Five ways to help your introverted child at Christmas

Kids decorating Christmas tree

As I’m sure we’re all familiar with by now, children are born with different temperaments. There are the extroverted children, who get their energy from other people, and then there are children who are introverted and need time alone to restore their energy. This concept applies to adults too, obviously.

With Christmas right on the horizon, it’s a good idea to start thinking about ways to help make this sometimes-chaotic time of year a little easier on your quiet little darling. All the social events and family gatherings really add up, and children who are introverted can get pretty exhausted with the social overload that flows on (and on, and on).

Here are five ways you can help your little introvert manage family Christmas get-togethers with ease. 


Read more about introverted children:


1. Discuss different types of greetings

One of the most daunting things that introverted children encounter at family gatherings is the prospect of having to say hello or hug someone they don’t really know. As a way to empower your child to deal with this situation on their own terms, discuss different types of greetings – and let her pick. For example, she might like to give a wave; perhaps she wants to give a smile, or maybe she fancies giving a high-five instead – whatever makes her feel the most comfortable. It can help to discuss this beforehand with family so that everyone is on the same page. Don’t ever force any type of affection or hug from your child – introverted or not.

2. Arrive early and get settled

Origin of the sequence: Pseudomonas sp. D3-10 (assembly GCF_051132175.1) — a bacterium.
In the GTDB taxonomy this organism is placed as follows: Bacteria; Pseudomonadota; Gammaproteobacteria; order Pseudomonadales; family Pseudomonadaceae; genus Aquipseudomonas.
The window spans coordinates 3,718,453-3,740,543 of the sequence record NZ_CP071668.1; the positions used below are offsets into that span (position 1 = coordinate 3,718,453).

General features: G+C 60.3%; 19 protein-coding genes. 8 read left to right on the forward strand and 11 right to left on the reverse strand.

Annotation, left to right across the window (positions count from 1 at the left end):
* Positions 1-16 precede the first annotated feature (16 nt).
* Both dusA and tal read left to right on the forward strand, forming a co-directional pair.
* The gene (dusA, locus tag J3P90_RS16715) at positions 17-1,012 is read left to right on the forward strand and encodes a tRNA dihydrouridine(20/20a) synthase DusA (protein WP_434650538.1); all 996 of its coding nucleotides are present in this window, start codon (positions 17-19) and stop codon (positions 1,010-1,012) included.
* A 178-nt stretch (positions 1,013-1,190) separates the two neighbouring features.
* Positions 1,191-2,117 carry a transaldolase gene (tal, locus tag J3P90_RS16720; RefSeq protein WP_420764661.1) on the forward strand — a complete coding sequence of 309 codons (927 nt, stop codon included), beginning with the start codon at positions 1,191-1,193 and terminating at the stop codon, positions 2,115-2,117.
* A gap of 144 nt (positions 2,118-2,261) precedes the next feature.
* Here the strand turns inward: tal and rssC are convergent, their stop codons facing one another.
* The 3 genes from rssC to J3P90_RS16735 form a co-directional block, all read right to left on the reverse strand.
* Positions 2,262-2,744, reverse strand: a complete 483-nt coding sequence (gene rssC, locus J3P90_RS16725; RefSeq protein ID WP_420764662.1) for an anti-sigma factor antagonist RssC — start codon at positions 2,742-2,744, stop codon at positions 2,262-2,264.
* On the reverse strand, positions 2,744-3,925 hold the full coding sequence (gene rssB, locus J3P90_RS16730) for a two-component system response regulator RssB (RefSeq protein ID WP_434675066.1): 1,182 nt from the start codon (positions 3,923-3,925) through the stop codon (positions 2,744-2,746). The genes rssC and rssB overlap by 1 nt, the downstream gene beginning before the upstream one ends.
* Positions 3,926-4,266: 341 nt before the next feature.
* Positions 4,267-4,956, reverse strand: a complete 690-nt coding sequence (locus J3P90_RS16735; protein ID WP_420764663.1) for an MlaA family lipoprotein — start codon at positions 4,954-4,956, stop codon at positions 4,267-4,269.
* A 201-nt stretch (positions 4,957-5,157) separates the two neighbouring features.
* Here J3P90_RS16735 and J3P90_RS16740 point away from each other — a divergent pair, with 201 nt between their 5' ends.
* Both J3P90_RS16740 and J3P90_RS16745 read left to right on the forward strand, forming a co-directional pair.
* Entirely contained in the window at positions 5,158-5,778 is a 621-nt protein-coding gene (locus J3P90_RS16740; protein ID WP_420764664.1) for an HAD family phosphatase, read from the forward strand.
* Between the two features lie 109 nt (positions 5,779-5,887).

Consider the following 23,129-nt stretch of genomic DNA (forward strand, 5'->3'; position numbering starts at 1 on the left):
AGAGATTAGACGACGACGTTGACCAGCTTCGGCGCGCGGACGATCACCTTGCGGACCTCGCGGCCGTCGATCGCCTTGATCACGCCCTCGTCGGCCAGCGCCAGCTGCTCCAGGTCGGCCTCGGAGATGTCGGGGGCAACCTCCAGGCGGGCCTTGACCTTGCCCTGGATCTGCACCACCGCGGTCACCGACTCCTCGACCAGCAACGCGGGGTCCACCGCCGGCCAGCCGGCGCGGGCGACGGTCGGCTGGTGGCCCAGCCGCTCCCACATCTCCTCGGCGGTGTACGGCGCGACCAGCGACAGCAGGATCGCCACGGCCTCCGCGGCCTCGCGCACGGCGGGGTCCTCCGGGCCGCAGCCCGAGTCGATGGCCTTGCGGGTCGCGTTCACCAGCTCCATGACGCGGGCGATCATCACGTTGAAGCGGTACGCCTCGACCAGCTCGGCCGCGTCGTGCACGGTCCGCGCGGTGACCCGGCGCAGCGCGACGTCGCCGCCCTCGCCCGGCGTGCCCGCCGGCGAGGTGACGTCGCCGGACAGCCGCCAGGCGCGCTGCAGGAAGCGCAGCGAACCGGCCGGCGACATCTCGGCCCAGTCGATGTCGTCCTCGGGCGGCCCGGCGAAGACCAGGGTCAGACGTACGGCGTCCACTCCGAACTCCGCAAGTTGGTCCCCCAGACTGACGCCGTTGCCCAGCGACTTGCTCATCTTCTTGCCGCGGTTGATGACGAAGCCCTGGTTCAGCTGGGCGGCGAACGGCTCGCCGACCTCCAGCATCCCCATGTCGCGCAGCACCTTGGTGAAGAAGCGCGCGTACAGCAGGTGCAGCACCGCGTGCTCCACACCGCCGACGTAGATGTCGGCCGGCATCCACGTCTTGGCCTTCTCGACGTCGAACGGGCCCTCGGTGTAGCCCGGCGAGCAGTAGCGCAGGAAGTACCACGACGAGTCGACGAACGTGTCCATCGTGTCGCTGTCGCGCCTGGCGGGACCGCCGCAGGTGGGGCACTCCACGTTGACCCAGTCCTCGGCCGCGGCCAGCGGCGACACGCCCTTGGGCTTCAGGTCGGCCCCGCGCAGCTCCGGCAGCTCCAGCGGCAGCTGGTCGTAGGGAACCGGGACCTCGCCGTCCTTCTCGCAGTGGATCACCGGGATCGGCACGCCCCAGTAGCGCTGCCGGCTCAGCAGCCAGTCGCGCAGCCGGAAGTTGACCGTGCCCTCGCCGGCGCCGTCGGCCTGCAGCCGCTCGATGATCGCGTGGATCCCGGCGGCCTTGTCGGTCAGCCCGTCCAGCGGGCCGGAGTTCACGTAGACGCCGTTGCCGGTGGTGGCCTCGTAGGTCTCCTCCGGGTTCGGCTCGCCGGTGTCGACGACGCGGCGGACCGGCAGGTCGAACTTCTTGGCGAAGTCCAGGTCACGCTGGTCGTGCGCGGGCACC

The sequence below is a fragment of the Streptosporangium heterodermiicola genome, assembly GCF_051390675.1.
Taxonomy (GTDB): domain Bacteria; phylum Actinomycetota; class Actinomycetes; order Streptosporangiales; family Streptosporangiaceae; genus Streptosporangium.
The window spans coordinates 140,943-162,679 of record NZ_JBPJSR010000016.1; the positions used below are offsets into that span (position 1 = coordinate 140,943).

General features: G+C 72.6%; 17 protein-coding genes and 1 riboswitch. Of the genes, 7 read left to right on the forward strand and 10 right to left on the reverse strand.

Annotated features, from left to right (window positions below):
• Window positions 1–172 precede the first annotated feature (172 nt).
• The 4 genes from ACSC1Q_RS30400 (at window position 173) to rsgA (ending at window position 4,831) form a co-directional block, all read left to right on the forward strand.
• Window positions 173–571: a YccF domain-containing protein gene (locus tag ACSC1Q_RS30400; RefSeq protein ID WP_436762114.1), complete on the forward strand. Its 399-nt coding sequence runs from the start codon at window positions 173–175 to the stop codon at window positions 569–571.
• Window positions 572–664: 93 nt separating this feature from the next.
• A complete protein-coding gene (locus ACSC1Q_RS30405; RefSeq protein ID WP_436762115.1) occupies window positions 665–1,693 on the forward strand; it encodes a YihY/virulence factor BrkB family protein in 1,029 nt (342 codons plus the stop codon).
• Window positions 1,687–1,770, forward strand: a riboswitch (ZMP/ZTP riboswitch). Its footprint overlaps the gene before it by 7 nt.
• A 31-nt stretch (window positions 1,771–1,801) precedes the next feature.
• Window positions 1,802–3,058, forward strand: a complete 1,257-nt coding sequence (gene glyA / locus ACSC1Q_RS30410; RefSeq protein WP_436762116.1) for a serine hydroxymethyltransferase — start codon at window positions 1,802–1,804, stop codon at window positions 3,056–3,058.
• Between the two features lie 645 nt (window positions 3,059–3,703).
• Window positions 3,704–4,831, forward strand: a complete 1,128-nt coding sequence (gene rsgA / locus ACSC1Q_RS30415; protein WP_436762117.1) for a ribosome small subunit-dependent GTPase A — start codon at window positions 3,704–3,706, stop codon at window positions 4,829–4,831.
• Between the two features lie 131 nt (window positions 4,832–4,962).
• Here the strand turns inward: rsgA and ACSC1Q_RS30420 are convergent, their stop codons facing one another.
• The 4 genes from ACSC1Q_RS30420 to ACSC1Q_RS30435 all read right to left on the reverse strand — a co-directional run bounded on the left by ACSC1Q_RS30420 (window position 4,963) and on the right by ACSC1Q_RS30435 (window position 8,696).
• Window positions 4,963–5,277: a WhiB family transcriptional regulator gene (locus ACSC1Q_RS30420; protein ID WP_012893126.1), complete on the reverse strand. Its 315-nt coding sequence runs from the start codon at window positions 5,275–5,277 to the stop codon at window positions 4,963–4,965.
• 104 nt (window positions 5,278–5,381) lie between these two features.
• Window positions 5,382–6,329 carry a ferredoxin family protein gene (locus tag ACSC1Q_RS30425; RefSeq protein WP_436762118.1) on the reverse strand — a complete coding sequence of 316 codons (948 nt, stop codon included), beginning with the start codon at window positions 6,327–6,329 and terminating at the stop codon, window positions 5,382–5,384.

Instead of arriving into a noisy room full of guests that your introverted child may not be familiar with – be prepared, and get there a little earlier. Allow the extra time for your child to get acquainted with the unfamiliar environment; find out where the toilets are and give them a chance to settle in before everyone else arrives. It will calm their nerves and help their anxiety.

3. Create a quiet space for them

Have a backup plan in case it gets too noisy or overwhelming. Create, in advance, an area with your child that she can retreat to for solitude. This way, she has an exit plan and will be able to manage for longer – rather than just wanting to leave. The quiet space can be used to recharge with a book or an iDevice for a short period – whatever helps.

shy toddler

4. Give them time

When it comes to supporting children who are quieter than others, time is something they need a lot of, and it’s something that cannot be rushed. Encourage family members to be patient and understanding, and emphasise that your child will feel comfortable in her own time. Honestly, the best thing that other people can do for children who are introverted is to back off and give them space. It will be worth it.

5. Accept them for who they are

At the end of the day – it’s really important for you to accept your child the way they are, even if it isn’t the same as you. Speaking as the mother of three introverted children, I can say for sure that there is something very special about my quieter little darlings. They seem to possess a real gift for observation and empathy, and when you embrace them for who they are – you find yourself with a loyal, wonderful companion. Definitely worth the time that it takes to get to know them.

With a little preparation and planning, you can make the holiday season a really positive and enjoyable time for all your family members – outgoing or not. And isn’t that what Christmas is all about, anyway? Merry Christmas! 

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